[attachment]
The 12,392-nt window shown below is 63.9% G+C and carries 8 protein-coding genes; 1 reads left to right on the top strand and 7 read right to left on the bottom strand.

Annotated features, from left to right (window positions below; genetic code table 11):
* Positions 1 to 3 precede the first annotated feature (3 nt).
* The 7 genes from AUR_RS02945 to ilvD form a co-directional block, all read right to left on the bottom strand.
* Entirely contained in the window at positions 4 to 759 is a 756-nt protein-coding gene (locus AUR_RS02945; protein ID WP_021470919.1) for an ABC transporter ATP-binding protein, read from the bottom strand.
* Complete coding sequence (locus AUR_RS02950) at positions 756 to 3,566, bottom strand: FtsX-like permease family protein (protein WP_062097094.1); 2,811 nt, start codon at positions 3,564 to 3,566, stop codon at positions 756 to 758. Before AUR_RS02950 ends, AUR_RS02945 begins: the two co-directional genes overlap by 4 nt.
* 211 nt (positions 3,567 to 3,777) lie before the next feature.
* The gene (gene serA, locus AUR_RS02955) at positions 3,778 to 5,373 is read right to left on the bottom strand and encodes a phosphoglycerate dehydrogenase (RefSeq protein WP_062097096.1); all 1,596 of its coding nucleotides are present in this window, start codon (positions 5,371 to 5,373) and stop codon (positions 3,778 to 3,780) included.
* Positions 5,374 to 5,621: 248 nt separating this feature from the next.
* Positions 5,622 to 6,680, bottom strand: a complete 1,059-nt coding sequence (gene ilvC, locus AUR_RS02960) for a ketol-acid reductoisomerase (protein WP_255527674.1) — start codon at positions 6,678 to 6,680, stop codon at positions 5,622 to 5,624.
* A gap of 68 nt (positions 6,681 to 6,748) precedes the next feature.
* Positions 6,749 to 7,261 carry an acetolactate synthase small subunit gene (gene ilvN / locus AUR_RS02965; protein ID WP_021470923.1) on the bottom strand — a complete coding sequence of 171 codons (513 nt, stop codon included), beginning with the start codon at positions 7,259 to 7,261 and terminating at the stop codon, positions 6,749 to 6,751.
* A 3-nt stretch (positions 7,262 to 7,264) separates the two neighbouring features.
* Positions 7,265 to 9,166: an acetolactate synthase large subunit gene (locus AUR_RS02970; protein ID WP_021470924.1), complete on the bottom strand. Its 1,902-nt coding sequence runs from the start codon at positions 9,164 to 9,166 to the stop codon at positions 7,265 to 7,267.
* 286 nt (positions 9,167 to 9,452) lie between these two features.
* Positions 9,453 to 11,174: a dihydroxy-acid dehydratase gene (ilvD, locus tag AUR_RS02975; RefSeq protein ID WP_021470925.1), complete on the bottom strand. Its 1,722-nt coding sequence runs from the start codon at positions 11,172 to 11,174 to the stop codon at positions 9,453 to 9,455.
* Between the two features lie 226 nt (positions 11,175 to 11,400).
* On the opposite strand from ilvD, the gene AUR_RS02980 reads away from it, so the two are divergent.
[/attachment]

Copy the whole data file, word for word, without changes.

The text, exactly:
The 12,392-nt window shown below is 63.9% G+C and carries 8 protein-coding genes; 1 reads left to right on the top strand and 7 read right to left on the bottom strand.

Annotated features, from left to right (window positions below; genetic code table 11):
* Positions 1 to 3 precede the first annotated feature (3 nt).
* The 7 genes from AUR_RS02945 to ilvD form a co-directional block, all read right to left on the bottom strand.
* Entirely contained in the window at positions 4 to 759 is a 756-nt protein-coding gene (locus AUR_RS02945; protein ID WP_021470919.1) for an ABC transporter ATP-binding protein, read from the bottom strand.
* Complete coding sequence (locus AUR_RS02950) at positions 756 to 3,566, bottom strand: FtsX-like permease family protein (protein WP_062097094.1); 2,811 nt, start codon at positions 3,564 to 3,566, stop codon at positions 756 to 758. Before AUR_RS02950 ends, AUR_RS02945 begins: the two co-directional genes overlap by 4 nt.
* 211 nt (positions 3,567 to 3,777) lie before the next feature.
* The gene (gene serA, locus AUR_RS02955) at positions 3,778 to 5,373 is read right to left on the bottom strand and encodes a phosphoglycerate dehydrogenase (RefSeq protein WP_062097096.1); all 1,596 of its coding nucleotides are present in this window, start codon (positions 5,371 to 5,373) and stop codon (positions 3,778 to 3,780) included.
* Positions 5,374 to 5,621: 248 nt separating this feature from the next.
* Positions 5,622 to 6,680, bottom strand: a complete 1,059-nt coding sequence (gene ilvC, locus AUR_RS02960) for a ketol-acid reductoisomerase (protein WP_255527674.1) — start codon at positions 6,678 to 6,680, stop codon at positions 5,622 to 5,624.
* A gap of 68 nt (positions 6,681 to 6,748) precedes the next feature.
* Positions 6,749 to 7,261 carry an acetolactate synthase small subunit gene (gene ilvN / locus AUR_RS02965; protein ID WP_021470923.1) on the bottom strand — a complete coding sequence of 171 codons (513 nt, stop codon included), beginning with the start codon at positions 7,259 to 7,261 and terminating at the stop codon, positions 6,749 to 6,751.
* A 3-nt stretch (positions 7,262 to 7,264) separates the two neighbouring features.
* Positions 7,265 to 9,166: an acetolactate synthase large subunit gene (locus AUR_RS02970; protein ID WP_021470924.1), complete on the bottom strand. Its 1,902-nt coding sequence runs from the start codon at positions 9,164 to 9,166 to the stop codon at positions 7,265 to 7,267.
* 286 nt (positions 9,167 to 9,452) lie between these two features.
* Positions 9,453 to 11,174: a dihydroxy-acid dehydratase gene (ilvD, locus tag AUR_RS02975; RefSeq protein ID WP_021470925.1), complete on the bottom strand. Its 1,722-nt coding sequence runs from the start codon at positions 11,172 to 11,174 to the stop codon at positions 9,453 to 9,455.
* Between the two features lie 226 nt (positions 11,175 to 11,400).
* On the opposite strand from ilvD, the gene AUR_RS02980 reads away from it, so the two are divergent.